opposite has.” A dogmatic objection to the proof, then, would claim
that the ¬rst premise is false, that the mind or thinking subject could
not be a substance. Skeptical objections put “the proposition and its
opposite over against one another, as objections of equal weight.”
This approach claims that there are equally good arguments for and
against the conclusion that the mind is a substance. But in “endors-
ing” both claims, it ends up treating the opposing views dogmatically,
presupposing that one can know the object in itself. By contrast, the
critical position claims that “the assertion is groundless, not that it is
incorrect.” Kant rejects dogmatic knowledge of the premise, which
“assumes on behalf of its assertion something that is nugatory and
merely imagined” (A389). For Kant, all attempts to know the mind
or soul unjusti¬ably take the ultimate thinking thing as an object in
general. This will differ signi¬cantly from Kant™s skeptical objections
to the inferences in the Antinomies.
Since the doctrine of the soul belongs to metaphysics, it cannot be
based on a posteriori knowledge: “for if the least bit of anything empir-
ical in my thinking, any particular perception of my inner state,”
were used in this science, then it would be an empirical science
(A342/B400). Thus the representation grounding claims about the
thinking thing must be a priori. In fact, the arguments are based on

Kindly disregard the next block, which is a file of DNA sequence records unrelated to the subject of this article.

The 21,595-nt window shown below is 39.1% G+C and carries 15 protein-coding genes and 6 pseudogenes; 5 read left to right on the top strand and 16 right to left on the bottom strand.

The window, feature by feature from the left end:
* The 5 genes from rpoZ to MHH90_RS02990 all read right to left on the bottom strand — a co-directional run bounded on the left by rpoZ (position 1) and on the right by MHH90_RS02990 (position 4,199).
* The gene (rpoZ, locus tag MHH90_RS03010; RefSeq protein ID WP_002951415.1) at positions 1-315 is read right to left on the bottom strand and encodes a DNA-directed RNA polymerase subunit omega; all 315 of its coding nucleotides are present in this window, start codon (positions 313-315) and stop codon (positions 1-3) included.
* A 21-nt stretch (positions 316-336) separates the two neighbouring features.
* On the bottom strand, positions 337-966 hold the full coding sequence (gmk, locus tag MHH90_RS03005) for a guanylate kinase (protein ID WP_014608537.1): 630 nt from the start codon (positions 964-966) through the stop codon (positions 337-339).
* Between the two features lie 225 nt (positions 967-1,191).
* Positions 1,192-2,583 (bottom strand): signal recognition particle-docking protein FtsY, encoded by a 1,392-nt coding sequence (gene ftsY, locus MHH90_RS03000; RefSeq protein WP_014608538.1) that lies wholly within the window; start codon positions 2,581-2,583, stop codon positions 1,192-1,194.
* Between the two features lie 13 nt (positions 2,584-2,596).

the t.u.a.: “I think is thus the sole text of rational psychology, from
which it is to develop its entire wisdom” (A343/B401). In addition
to rejecting the major premise, Kant argues that the minor premise
misconstrues the merely formal self-consciousness of the “I think.”
Let us examine this objection ¬rst.
In both editions Kant emphasizes the point from the Transcenden-
tal Deduction, that the “I think” is merely the form of all thinking,
and contains no intuition of a distinct individual: “For the I is, to
Transcendental illusion I 217
be sure, in all thoughts; but not the least intuition is bound up with
this representation, which would distinguish it from other objects
of intuition” (A350; see also A345“6/B404). The B edition similarly
stresses that the “I think” represents a purely logical subject, that is,
the activity rather than a substantial thing:
Now in every judgment I am always the determining subject of the relation
that constitutes the judgment. However, that the I that I think can always be
considered as subject, and as something that does not depend on thinking
merely as a predicate, must be valid “ this is an apodictic and even an
identical proposition; but it does not signify that I as object am for myself
a self-subsisting being or substance. (B407)

Among their many errors, metaphysicians mistake formal conscious-
ness of the activity of thinking for an intuition of a determinable
object: “The unity of consciousness, which grounds the categories, is
here taken for an intuition of the subject as an object, and the category
of substance is applied to it. But this unity is only the unity of think-
ing, through which no object is given” (B421“2). As we saw, the minor
premise (in each argument) states an analytic truth about the t.u.a.
But since it is a tautology, it cannot establish any synthetic claims
about whatever “object in general” underlies this self-consciousness.
This analysis leads to a second objection, that all inferences from
the “I think” to the ultimate nature of the determining subject com-
mit circular reasoning. Not only is the representation “I think” not
a concept, we do not have even a problematic concept of this deter-
mining self: “since the proposition I think (taken problematically)
contains the form of every judgment of understanding whatever and